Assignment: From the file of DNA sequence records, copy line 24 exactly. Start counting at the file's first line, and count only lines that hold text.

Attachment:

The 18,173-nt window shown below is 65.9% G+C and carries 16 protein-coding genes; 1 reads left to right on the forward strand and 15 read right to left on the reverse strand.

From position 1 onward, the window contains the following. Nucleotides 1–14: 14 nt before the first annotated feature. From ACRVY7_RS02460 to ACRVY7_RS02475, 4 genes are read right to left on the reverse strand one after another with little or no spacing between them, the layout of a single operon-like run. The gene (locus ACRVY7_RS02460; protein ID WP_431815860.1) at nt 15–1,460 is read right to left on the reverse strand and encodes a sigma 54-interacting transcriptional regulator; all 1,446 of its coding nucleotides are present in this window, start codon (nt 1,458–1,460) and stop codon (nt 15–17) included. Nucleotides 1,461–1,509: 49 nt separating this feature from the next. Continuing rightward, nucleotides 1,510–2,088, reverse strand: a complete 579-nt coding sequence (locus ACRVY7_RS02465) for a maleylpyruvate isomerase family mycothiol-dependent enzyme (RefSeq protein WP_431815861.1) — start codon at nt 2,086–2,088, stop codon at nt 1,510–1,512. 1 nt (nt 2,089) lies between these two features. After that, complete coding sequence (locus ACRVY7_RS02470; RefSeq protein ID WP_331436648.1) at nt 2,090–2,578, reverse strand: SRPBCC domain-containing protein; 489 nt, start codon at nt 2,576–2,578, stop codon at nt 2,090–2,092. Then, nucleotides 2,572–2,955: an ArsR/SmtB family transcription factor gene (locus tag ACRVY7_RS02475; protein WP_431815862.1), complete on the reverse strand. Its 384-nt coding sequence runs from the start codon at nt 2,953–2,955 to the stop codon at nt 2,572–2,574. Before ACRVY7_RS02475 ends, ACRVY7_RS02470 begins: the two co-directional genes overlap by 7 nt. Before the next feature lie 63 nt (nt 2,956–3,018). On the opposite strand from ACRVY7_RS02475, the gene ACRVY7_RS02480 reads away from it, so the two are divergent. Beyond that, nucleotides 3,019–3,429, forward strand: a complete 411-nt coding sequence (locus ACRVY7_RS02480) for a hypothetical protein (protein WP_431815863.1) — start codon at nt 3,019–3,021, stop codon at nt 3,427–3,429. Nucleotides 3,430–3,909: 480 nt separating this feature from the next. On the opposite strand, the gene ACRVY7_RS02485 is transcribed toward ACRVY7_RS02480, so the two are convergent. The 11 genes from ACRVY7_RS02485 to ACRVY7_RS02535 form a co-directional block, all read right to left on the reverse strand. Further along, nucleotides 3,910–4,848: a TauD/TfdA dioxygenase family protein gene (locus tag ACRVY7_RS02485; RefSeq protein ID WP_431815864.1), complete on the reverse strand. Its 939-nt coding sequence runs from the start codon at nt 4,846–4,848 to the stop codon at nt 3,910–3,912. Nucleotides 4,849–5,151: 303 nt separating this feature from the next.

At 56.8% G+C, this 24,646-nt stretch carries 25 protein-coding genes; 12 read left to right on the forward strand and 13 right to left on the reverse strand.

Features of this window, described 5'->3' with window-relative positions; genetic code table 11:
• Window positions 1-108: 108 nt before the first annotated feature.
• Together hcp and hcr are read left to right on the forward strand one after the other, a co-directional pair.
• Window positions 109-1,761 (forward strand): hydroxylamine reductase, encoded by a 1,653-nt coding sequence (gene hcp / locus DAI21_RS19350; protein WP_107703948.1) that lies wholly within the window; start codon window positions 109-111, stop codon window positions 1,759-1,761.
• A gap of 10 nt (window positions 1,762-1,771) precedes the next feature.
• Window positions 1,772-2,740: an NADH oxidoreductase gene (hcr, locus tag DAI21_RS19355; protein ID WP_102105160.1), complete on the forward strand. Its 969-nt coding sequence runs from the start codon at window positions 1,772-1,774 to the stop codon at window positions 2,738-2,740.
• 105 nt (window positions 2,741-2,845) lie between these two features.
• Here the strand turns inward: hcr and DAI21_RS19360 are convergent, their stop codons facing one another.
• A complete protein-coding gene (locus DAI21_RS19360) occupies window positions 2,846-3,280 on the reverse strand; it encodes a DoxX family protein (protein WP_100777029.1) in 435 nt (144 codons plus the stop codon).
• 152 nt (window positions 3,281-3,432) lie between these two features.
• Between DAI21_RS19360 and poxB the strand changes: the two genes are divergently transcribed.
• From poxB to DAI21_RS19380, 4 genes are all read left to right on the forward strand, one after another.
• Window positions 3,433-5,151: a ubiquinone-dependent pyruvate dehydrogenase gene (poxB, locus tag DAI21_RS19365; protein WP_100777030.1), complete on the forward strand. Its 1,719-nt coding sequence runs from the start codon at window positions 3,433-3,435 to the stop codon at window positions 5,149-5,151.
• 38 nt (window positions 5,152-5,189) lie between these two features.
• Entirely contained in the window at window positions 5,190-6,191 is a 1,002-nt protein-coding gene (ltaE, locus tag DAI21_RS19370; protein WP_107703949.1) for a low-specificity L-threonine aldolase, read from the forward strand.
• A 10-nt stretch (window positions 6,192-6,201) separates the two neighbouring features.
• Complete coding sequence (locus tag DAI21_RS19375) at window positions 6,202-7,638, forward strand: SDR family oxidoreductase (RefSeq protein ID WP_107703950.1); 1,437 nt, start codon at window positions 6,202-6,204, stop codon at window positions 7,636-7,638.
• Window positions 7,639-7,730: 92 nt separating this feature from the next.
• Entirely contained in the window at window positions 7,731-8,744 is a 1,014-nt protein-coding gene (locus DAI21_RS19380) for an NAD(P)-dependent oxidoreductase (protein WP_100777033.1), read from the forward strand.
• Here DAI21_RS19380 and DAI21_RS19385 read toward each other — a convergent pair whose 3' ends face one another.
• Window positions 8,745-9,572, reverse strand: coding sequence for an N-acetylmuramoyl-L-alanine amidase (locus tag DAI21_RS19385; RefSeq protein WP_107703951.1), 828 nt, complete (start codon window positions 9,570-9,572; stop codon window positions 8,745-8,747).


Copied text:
• Window positions 8,745-9,572, reverse strand: coding sequence for an N-acetylmuramoyl-L-alanine amidase (locus tag DAI21_RS19385; RefSeq protein WP_107703951.1), 828 nt, complete (start codon window positions 9,570-9,572; stop codon window positions 8,745-8,747).